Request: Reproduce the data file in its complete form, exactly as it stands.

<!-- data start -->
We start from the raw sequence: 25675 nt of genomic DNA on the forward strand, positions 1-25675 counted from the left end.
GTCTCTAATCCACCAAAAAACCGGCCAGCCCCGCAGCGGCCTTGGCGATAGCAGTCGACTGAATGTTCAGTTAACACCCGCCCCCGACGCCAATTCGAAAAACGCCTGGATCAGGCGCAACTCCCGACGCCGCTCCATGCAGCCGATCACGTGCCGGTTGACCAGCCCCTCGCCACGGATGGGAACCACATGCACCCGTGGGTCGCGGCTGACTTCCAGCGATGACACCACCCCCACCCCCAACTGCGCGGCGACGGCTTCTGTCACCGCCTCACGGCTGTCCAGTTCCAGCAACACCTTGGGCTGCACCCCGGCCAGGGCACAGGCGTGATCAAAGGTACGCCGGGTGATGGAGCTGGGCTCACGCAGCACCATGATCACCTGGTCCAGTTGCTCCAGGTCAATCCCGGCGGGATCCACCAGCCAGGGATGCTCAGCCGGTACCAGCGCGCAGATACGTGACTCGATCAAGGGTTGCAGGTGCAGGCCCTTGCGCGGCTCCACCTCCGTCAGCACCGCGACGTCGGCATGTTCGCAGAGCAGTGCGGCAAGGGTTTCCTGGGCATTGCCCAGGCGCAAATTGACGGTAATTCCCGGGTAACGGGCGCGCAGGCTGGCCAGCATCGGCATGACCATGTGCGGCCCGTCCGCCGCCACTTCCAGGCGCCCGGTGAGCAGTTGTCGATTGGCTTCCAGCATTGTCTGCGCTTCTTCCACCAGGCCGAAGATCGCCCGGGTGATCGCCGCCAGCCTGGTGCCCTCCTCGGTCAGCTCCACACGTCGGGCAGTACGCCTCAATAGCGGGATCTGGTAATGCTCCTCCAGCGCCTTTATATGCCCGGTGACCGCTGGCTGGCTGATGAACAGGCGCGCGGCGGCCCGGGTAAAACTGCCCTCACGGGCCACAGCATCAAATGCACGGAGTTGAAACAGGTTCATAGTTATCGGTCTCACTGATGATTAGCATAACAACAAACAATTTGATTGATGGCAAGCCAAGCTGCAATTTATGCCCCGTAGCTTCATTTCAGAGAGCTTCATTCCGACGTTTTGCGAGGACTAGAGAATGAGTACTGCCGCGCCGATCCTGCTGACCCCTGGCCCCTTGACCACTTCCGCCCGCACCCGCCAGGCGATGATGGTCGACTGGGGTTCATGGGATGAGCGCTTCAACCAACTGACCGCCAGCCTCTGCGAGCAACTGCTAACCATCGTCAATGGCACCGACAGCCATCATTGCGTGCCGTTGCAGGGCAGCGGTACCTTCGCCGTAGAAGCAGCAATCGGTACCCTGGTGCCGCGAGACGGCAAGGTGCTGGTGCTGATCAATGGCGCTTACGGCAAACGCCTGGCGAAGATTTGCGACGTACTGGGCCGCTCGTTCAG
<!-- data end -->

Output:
We start from the raw sequence: 25675 nt of genomic DNA on the forward strand, positions 1-25675 counted from the left end.
GTCTCTAATCCACCAAAAAACCGGCCAGCCCCGCAGCGGCCTTGGCGATAGCAGTCGACTGAATGTTCAGTTAACACCCGCCCCCGACGCCAATTCGAAAAACGCCTGGATCAGGCGCAACTCCCGACGCCGCTCCATGCAGCCGATCACGTGCCGGTTGACCAGCCCCTCGCCACGGATGGGAACCACATGCACCCGTGGGTCGCGGCTGACTTCCAGCGATGACACCACCCCCACCCCCAACTGCGCGGCGACGGCTTCTGTCACCGCCTCACGGCTGTCCAGTTCCAGCAACACCTTGGGCTGCACCCCGGCCAGGGCACAGGCGTGATCAAAGGTACGCCGGGTGATGGAGCTGGGCTCACGCAGCACCATGATCACCTGGTCCAGTTGCTCCAGGTCAATCCCGGCGGGATCCACCAGCCAGGGATGCTCAGCCGGTACCAGCGCGCAGATACGTGACTCGATCAAGGGTTGCAGGTGCAGGCCCTTGCGCGGCTCCACCTCCGTCAGCACCGCGACGTCGGCATGTTCGCAGAGCAGTGCGGCAAGGGTTTCCTGGGCATTGCCCAGGCGCAAATTGACGGTAATTCCCGGGTAACGGGCGCGCAGGCTGGCCAGCATCGGCATGACCATGTGCGGCCCGTCCGCCGCCACTTCCAGGCGCCCGGTGAGCAGTTGTCGATTGGCTTCCAGCATTGTCTGCGCTTCTTCCACCAGGCCGAAGATCGCCCGGGTGATCGCCGCCAGCCTGGTGCCCTCCTCGGTCAGCTCCACACGTCGGGCAGTACGCCTCAATAGCGGGATCTGGTAATGCTCCTCCAGCGCCTTTATATGCCCGGTGACCGCTGGCTGGCTGATGAACAGGCGCGCGGCGGCCCGGGTAAAACTGCCCTCACGGGCCACAGCATCAAATGCACGGAGTTGAAACAGGTTCATAGTTATCGGTCTCACTGATGATTAGCATAACAACAAACAATTTGATTGATGGCAAGCCAAGCTGCAATTTATGCCCCGTAGCTTCATTTCAGAGAGCTTCATTCCGACGTTTTGCGAGGACTAGAGAATGAGTACTGCCGCGCCGATCCTGCTGACCCCTGGCCCCTTGACCACTTCCGCCCGCACCCGCCAGGCGATGATGGTCGACTGGGGTTCATGGGATGAGCGCTTCAACCAACTGACCGCCAGCCTCTGCGAGCAACTGCTAACCATCGTCAATGGCACCGACAGCCATCATTGCGTGCCGTTGCAGGGCAGCGGTACCTTCGCCGTAGAAGCAGCAATCGGTACCCTGGTGCCGCGAGACGGCAAGGTGCTGGTGCTGATCAATGGCGCTTACGGCAAACGCCTGGCGAAGATTTGCGACGTACTGGGCCGCTCGTTCAG